Google (NSDQ: GOOG) has revised its trademark policy to make it easier for advertisers to include brand names in the text of their ads. Until now, companies could not run ads with a trademarked brand name in the text if they did not own the trademark. Google uses a newspaper analogy to explain the reasoning behind the move: "Imagine opening your Sunday paper and seeing ads from a large supermarket chain that didn't list actual products for sale; instead, they simply listed the categories of products available - offers like 'Buy discount cola' and 'Snacks on sale.' The ads wouldn't be useful since you wouldn't know what products are actually being offered."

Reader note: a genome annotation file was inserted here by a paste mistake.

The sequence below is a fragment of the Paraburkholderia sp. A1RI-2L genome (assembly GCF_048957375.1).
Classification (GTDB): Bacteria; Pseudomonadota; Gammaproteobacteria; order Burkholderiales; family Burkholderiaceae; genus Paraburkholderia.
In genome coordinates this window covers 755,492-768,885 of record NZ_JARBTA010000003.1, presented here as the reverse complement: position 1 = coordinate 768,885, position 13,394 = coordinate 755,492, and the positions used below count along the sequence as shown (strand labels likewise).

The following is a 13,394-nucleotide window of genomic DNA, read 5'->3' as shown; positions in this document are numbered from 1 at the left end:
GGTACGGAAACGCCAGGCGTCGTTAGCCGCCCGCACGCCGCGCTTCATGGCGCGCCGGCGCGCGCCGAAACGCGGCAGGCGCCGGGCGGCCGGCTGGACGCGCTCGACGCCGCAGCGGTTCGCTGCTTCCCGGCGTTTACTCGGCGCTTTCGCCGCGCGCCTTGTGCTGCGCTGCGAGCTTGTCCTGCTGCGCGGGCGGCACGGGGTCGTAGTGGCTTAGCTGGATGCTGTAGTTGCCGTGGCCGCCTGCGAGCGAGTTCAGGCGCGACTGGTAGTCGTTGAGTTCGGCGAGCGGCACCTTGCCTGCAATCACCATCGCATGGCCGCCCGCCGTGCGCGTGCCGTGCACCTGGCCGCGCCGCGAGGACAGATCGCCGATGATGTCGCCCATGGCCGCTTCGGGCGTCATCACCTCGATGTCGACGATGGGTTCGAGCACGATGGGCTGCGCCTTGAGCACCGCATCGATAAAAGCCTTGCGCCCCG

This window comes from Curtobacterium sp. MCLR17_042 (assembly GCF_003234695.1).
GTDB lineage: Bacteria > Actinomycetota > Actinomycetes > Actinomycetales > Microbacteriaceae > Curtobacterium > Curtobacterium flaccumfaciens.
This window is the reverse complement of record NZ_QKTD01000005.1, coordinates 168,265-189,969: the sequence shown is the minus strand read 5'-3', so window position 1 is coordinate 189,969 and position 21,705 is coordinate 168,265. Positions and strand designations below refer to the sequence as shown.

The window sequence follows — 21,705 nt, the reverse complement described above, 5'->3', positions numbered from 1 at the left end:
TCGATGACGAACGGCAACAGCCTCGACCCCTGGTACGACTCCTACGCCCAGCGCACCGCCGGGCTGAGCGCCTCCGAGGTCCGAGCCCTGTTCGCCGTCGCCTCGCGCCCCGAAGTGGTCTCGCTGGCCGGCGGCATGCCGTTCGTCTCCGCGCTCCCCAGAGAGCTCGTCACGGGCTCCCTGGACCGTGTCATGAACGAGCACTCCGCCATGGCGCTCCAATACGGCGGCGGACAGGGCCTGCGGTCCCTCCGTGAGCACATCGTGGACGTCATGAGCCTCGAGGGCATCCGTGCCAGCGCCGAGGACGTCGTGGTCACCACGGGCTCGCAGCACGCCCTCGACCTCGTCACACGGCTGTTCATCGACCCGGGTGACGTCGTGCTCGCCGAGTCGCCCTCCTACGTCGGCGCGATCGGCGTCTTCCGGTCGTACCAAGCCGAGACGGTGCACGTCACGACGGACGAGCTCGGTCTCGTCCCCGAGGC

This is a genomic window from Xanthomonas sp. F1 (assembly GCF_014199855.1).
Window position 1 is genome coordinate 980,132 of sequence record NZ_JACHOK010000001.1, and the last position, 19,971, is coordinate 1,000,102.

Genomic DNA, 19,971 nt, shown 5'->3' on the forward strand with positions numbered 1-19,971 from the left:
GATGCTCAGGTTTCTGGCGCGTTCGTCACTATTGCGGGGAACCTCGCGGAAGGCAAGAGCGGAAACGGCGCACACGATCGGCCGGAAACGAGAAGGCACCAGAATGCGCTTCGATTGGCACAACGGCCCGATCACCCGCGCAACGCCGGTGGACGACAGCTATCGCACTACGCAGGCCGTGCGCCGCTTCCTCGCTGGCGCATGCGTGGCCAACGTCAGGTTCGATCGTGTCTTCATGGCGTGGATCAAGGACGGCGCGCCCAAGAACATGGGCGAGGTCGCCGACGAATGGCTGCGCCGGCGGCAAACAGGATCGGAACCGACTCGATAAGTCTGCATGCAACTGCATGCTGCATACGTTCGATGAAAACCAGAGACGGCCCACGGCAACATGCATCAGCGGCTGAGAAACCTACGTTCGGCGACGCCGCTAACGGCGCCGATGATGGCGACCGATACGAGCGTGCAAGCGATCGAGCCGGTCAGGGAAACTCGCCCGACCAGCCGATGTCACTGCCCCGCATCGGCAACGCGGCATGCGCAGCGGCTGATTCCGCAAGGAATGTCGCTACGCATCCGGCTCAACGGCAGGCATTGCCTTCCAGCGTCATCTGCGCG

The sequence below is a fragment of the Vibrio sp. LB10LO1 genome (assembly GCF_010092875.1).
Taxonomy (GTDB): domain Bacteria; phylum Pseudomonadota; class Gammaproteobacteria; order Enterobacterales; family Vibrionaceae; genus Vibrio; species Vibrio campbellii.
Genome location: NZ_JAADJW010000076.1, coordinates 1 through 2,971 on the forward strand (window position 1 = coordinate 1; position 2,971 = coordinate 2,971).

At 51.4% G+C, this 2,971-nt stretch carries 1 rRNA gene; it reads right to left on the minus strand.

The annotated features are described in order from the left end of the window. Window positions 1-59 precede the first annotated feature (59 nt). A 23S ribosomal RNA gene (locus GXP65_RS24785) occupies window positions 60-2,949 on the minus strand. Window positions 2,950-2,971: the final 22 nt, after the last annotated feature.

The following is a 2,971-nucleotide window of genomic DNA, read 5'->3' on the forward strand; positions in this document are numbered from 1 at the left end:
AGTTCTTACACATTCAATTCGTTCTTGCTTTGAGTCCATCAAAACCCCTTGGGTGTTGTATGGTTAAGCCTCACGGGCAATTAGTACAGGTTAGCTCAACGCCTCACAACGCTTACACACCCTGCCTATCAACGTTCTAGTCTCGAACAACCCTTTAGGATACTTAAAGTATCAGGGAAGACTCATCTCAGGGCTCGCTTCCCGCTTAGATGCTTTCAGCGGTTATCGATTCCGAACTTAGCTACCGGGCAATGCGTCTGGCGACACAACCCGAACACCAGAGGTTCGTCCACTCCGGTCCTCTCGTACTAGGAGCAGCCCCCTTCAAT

The policy shift could improve Google's bottom-line. In a report Friday, BroadpointAmTech Analyst Benjamin Schachter writes that it is likely advertisers will bid more for an ad if they can have a product name in the text. But the move will not please companies already upset that Google lets advertisers buy ads that show up whenever someone searches for the brand of a competitor. Just this week, for instance, a Texas software company filed a class-action lawsuit against Google over that policy, alleging trademark infringement. And Google has already settled similar suits with Geico and American Airlines.
By Joseph Tartakoff